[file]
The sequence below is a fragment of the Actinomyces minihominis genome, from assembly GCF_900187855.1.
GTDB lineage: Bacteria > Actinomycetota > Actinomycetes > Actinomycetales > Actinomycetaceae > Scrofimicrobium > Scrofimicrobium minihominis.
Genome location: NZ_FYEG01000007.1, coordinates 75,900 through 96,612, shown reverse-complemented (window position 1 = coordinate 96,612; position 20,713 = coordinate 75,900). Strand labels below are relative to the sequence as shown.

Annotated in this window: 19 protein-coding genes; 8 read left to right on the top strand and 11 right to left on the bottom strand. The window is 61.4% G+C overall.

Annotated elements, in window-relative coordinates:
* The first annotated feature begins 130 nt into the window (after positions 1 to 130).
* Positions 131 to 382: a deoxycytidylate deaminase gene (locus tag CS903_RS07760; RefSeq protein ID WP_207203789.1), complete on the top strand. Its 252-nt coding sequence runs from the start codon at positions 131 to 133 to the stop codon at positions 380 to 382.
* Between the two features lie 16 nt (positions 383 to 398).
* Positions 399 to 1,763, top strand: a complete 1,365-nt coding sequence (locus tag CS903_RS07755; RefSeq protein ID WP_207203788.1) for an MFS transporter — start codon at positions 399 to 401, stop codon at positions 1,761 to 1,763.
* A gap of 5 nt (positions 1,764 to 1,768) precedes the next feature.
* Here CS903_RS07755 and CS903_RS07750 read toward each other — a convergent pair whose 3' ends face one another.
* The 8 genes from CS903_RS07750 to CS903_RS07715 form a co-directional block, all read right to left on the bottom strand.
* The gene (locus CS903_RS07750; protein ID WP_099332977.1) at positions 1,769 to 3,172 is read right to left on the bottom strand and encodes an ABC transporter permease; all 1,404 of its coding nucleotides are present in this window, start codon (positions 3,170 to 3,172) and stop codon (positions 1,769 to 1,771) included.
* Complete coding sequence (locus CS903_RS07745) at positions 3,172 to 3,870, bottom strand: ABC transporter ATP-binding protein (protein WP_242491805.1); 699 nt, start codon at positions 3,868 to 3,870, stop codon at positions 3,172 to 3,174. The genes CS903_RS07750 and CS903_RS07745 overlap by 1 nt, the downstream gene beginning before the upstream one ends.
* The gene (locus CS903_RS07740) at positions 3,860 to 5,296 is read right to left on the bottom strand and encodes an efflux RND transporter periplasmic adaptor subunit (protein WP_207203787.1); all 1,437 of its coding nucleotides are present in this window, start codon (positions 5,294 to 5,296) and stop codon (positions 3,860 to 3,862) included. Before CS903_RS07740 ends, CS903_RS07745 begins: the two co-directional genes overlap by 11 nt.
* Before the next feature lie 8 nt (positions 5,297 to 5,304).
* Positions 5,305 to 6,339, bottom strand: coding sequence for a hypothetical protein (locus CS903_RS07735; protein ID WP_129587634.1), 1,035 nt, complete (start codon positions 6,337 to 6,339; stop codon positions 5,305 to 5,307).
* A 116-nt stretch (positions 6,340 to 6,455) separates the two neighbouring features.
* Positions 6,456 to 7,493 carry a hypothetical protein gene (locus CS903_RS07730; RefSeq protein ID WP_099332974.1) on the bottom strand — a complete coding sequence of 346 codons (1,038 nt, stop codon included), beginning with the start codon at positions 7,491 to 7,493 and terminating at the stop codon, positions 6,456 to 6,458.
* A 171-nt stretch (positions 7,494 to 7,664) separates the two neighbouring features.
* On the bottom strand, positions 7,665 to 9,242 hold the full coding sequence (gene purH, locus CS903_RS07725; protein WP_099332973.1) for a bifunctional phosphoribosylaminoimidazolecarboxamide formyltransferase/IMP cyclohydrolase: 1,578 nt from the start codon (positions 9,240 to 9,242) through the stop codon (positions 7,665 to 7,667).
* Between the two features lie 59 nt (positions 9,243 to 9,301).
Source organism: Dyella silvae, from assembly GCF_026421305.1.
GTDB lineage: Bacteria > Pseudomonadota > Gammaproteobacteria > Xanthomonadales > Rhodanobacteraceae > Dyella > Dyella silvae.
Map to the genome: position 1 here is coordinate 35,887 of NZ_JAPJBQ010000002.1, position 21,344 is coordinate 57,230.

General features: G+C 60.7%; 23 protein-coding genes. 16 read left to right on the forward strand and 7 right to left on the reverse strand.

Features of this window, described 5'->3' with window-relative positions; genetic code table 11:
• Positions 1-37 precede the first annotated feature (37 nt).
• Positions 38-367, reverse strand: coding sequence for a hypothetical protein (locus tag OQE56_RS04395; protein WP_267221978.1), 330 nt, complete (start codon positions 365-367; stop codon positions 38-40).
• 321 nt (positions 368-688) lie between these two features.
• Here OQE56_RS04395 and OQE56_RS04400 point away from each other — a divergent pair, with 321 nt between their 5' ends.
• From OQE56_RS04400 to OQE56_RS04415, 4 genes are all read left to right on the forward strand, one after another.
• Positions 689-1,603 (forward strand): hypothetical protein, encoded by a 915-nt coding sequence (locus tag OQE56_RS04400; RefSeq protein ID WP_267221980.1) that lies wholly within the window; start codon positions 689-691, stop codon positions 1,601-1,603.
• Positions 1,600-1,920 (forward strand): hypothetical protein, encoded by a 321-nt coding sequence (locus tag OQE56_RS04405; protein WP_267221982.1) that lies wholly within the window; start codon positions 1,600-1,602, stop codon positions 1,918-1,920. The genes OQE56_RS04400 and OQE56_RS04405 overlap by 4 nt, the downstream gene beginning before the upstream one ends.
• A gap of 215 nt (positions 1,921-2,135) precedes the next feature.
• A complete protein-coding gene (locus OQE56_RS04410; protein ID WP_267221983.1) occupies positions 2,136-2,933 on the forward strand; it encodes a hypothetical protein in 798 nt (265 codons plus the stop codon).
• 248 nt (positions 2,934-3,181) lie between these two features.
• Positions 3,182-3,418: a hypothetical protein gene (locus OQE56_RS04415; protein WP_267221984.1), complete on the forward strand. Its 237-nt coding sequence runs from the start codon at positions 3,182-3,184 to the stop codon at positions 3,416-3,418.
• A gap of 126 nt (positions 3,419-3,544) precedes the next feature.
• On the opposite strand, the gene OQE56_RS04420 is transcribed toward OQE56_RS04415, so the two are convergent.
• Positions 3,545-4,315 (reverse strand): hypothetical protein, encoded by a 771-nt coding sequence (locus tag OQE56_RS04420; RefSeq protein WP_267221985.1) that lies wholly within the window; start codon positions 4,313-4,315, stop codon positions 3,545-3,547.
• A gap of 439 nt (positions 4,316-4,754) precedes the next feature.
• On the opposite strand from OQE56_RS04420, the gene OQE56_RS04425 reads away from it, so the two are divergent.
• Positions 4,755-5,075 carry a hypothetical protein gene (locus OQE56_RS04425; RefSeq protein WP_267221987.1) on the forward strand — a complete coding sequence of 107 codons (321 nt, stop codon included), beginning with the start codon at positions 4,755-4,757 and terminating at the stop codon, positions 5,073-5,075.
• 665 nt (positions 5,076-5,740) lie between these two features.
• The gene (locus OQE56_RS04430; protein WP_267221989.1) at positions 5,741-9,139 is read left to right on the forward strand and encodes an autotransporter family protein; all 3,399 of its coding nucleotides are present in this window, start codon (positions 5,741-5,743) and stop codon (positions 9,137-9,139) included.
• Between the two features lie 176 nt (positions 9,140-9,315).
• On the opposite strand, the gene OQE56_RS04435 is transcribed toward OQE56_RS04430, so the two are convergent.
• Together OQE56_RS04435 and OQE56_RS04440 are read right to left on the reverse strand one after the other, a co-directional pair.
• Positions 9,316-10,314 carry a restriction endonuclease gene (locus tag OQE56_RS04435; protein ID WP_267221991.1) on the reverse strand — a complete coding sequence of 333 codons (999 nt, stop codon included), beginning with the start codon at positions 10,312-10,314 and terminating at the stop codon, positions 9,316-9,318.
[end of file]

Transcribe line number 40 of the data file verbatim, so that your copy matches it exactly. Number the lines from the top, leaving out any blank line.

• On the opposite strand, the gene OQE56_RS04420 is transcribed toward OQE56_RS04415, so the two are convergent.